By Larry Altose, Communications Manager, Northwest Regional Office
COUPEVILLE, Wash. – Divers made progress as they worked in very soft silt to prepare to raise the sunken fishing vessel Deep Sea from the bottom of Penn Cove, near Coupeville on Whidbey Island. The vessel continued to release small amounts of oil, which formed thin coatings on waters nearby.
A multi-agency unified command is coordinating the recovery effort. The command comprises the U.S. Coast Guard, Washington departments of Ecology (Ecology) and Natural Resources (DNR), Island County Department of Emergency Management, Global Diving & Salvage Inc. (Global) and NRC-Environmental Services (NRC-ES).
Divers for Global, working under a contract with Ecology, reported today that they soon may complete a path for a “messenger line” under the hull at the center of ship. This will enable the placing of a heavy lifting chain. They previously completed a messenger line path under the stern. Installation of the lifting chains will mark a major milestone in the preparations.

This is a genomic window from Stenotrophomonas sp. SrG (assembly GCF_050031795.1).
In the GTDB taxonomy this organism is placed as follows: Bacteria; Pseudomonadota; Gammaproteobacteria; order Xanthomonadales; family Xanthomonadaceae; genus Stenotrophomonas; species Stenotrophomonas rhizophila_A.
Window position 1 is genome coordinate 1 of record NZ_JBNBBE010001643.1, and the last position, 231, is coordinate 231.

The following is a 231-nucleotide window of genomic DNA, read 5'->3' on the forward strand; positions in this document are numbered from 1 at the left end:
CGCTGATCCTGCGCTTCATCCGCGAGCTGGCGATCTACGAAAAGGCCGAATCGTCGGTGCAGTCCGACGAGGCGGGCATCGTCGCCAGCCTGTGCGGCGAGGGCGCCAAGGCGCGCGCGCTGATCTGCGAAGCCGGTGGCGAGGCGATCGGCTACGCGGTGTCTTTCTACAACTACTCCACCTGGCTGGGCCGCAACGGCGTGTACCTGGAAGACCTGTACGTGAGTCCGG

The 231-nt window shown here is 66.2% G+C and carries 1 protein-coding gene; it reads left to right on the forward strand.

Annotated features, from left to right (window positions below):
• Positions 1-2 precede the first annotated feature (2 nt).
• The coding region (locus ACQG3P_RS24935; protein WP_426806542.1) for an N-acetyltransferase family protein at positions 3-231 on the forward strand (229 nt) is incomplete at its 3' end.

NRC-ES crews continued to tend oil-spill containment boom and to deploy oil-spill cleanup materials in response to sheen – a thin oil coating – visible in surrounding waters. Most of the sheen was too thin to remove. The on-water crews received assistance from Ecology observers who made a helicopter flight this afternoon to help track sheen.
While more than 4,500 gallons of oil products have been removed or recovered since the Deep Sea sank May 13 after a fire, an unknown quantity remains trapped on the vessel. Some of this oil floats out through small openings. Divers have plugged some of these, but accumulations of oil tend to reach new outlets. Removal of the Deep Sea will eliminate this problem and the risk of further oil releases.
The Coast Guard has established a marine safety zone on waters within 200 yards of the Deep Sea. Vessels seeking to enter that zone must request permission from the Coast Guard’s Joint Harbor Operation Center at 206-217-6001 or from on-scene patrol craft on VHF radio channel 13.
For more information, see Ecology's FV Deep Sea incident webpage.